On Friday 15th December 2023, two members of our team, both leaseholders in Bellway buildings, went to Bellway’s AGM in Newcastle. We would like to thank ShareAction for their support in arranging attendance.
It was interesting that, ahead of our attending the AGM, Bellway emailed ShareAction to offer a meeting instead. This was politely declined – with the full backing of ShareAction – and we have arranged a follow-up meeting for February. Despite attendance being confirmed for our second Bellway leaseholder through their broker, Bellway also requested (the day before the AGM) that this leaseholder not attend but accept a meeting instead so the journey to Newcastle would not be “wasted”; this was again politely declined, as our attendance had been confirmed and we wanted to continue to push the contracted developers to adhere to the commitments they had made.
At the AGM, we highlighted that it was six and a half years after Grenfell, and thousands of buildings across England, Wales and Scotland still had serious safety defects – this has severely impacted our lives and life choices with the majority of leaseholders still being trapped.
As noted in multiple areas in Bellway’s latest annual report, Bellway signed the Government’s Self-Remediation Terms (SRT) for both England and Wales, in March and May this year, and they have agreed in principle to the intentions of the Scottish Accord, which is yet to be finalised.
Bellway’s annual report states that since 2017 the company has set aside a total of £583m for remediation of building and fire safety defects, which is the highest of any UK developer, and that £478m of that (or 82%) remains in a provision on the balance sheet, yet to be spent.
The pace of remediation remains alarmingly slow, despite developers such as Bellway first pledging to fix their buildings in April 2022 and then signing the Government’s contract from March 2023. The Government may now be heaping praise on these developers for “doing the right thing”; however, our lived experience paints a wholly different picture as we struggle to obtain answers on just when our homes will be made safe. Many leaseholders have been stuck waiting for years for Building Safety Fund applications to be progressed and now face similar delays as the developers – by minimising the work required to make homes safe – continue to focus on their profits rather than the safety of residents. We wanted clarity from Bellway in key areas and asked the following two questions once the AGM opened up to the room:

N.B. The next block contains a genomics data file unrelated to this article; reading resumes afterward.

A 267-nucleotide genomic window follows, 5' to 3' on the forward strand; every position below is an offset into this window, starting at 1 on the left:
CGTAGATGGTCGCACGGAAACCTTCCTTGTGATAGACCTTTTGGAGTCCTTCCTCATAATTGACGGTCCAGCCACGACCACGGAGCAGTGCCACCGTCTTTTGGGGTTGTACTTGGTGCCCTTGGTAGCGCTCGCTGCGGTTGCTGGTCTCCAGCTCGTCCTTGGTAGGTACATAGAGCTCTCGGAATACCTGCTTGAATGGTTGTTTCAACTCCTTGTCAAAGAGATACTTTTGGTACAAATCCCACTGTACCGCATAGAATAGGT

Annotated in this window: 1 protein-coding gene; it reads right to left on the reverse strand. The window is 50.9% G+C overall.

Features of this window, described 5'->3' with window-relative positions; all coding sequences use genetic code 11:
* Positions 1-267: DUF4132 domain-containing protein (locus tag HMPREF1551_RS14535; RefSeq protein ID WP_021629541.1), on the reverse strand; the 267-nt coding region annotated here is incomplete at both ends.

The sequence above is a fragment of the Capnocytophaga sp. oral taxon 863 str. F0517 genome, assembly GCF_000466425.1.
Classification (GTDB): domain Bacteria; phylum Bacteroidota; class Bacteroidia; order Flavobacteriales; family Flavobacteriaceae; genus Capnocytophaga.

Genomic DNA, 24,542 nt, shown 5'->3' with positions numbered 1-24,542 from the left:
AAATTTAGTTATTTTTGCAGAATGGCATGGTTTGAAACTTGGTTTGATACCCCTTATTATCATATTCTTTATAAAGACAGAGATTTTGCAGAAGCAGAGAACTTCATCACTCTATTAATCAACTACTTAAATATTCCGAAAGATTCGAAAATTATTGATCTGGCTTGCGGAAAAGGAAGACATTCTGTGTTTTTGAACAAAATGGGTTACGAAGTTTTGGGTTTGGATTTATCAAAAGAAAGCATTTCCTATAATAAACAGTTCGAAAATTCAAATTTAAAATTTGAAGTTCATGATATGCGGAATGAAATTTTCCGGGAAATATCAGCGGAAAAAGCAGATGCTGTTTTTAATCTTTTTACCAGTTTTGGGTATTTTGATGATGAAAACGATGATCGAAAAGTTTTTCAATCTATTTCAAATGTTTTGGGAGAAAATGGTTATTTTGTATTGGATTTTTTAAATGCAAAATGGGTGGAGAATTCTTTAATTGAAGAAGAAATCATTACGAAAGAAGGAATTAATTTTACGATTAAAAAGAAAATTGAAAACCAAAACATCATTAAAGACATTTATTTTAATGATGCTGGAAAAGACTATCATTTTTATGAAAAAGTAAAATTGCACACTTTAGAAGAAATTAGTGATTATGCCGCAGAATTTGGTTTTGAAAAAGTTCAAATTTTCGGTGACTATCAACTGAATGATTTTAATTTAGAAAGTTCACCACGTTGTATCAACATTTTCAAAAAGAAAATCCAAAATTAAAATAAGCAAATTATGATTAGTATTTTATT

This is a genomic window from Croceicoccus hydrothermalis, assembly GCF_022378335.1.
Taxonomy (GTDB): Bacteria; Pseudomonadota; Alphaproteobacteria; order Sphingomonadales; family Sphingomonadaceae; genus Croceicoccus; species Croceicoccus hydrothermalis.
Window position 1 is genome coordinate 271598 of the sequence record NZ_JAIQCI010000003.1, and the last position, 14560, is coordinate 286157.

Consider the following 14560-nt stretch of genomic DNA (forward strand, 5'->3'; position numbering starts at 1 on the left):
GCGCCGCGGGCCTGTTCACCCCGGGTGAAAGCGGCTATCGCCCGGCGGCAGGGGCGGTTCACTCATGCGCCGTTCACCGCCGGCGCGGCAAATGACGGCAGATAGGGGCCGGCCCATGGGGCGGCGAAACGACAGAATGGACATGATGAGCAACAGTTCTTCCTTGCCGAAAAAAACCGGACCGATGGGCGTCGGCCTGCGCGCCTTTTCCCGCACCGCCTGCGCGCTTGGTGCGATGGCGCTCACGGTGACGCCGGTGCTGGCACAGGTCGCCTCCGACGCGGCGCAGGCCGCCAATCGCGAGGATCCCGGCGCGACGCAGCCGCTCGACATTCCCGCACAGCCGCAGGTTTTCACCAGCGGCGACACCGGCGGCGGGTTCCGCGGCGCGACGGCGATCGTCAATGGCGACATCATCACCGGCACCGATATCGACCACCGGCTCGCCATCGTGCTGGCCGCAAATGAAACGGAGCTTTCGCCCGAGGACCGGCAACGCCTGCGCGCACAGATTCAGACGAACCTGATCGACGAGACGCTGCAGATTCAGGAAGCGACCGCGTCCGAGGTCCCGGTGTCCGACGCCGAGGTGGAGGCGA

- Leaseholders and residents would understandably like to see urgency in homes being made safe, sellable and insurable. Can the Board outline the number of buildings where remediation is yet to start or not yet completed, whether the pace of remediation will increase going forward, and when they expect the programme to be complete?
- Can the Board also describe what additional support it can offer to people who may be trapped for years, often unable to sell or remortgage whilst paying sky-high insurance costs?
At the time of our AGM attendance, the Department of Levelling Up, Housing and Communities (DLUHC) October 2023 data release reported that Bellway has:
- 502 Relevant buildings developed over the previous 30 years for which the group has now accepted responsibility.
- 195 buildings assessed and found to require remediation.
- 170 buildings that are set to be remediated directly.
- 245 buildings where it is not yet known if remediation is required.
We remain concerned that the board was unable to give definite timeframes for remediation of developments in their portfolio with fire safety defects. Our discussions with the board after the meeting led us to believe that the Government data was still far from sufficiently robust – Bellway’s CEO, Jason Honeyman, told us that the data provided by DLUHC was not accurate enough for any conclusions to be drawn, and this was repeated by Keith Adey, Group Finance Director, when he spoke to us after the AGM. We did not disagree with these comments as developer data is a key area on which we have had several meetings with the relevant DLUHC teams to raise our concerns in recent months.
The word “remediation” is used 39 times in Bellway’s Annual Report – usually in what seems to be a self-congratulatory manner. Unfortunately, the lived experience of many of Bellway’s customers does not tally with these noble statements.
Whilst the data returns are still clearly a work in progress, the current statistics released by the Government report that only 6% of Bellway’s buildings have been made safe. “Better with Bellway” is Bellway’s focus for 2024 – “a responsible and sustainable approach to business” – with a clear statement in the report that “As a result, we expect a step up in the level of remediation work carried out by our Building Safety division on legacy schemes in the current financial year”. However, the data returns provided to the Government suggest otherwise and confirm a commitment to start to remediate only 23 further buildings in the next year.